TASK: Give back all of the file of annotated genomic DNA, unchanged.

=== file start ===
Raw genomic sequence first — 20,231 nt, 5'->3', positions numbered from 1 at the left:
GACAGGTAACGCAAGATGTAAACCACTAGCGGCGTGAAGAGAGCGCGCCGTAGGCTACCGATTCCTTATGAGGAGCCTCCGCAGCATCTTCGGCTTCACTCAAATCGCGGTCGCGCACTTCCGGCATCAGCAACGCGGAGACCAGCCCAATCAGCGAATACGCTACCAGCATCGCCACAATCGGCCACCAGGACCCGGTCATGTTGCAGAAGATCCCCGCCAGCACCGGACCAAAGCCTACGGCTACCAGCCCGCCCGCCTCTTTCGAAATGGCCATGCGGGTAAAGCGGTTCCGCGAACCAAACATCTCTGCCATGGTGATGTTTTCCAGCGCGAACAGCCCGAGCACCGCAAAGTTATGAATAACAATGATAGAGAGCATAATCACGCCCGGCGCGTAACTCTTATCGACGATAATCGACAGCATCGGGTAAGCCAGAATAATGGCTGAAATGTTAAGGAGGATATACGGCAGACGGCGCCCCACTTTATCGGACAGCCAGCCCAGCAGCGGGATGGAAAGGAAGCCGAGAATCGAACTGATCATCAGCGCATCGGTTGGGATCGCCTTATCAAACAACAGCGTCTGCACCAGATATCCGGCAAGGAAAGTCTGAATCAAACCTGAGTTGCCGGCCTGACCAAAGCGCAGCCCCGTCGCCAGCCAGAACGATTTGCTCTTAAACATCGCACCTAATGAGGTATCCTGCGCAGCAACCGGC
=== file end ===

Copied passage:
Raw genomic sequence first — 20,231 nt, 5'->3', positions numbered from 1 at the left:
GACAGGTAACGCAAGATGTAAACCACTAGCGGCGTGAAGAGAGCGCGCCGTAGGCTACCGATTCCTTATGAGGAGCCTCCGCAGCATCTTCGGCTTCACTCAAATCGCGGTCGCGCACTTCCGGCATCAGCAACGCGGAGACCAGCCCAATCAGCGAATACGCTACCAGCATCGCCACAATCGGCCACCAGGACCCGGTCATGTTGCAGAAGATCCCCGCCAGCACCGGACCAAAGCCTACGGCTACCAGCCCGCCCGCCTCTTTCGAAATGGCCATGCGGGTAAAGCGGTTCCGCGAACCAAACATCTCTGCCATGGTGATGTTTTCCAGCGCGAACAGCCCGAGCACCGCAAAGTTATGAATAACAATGATAGAGAGCATAATCACGCCCGGCGCGTAACTCTTATCGACGATAATCGACAGCATCGGGTAAGCCAGAATAATGGCTGAAATGTTAAGGAGGATATACGGCAGACGGCGCCCCACTTTATCGGACAGCCAGCCCAGCAGCGGGATGGAAAGGAAGCCGAGAATCGAACTGATCATCAGCGCATCGGTTGGGATCGCCTTATCAAACAACAGCGTCTGCACCAGATATCCGGCAAGGAAAGTCTGAATCAAACCTGAGTTGCCGGCCTGACCAAAGCGCAGCCCCGTCGCCAGCCAGAACGATTTGCTCTTAAACATCGCACCTAATGAGGTATCCTGCGCAGCAACCGGC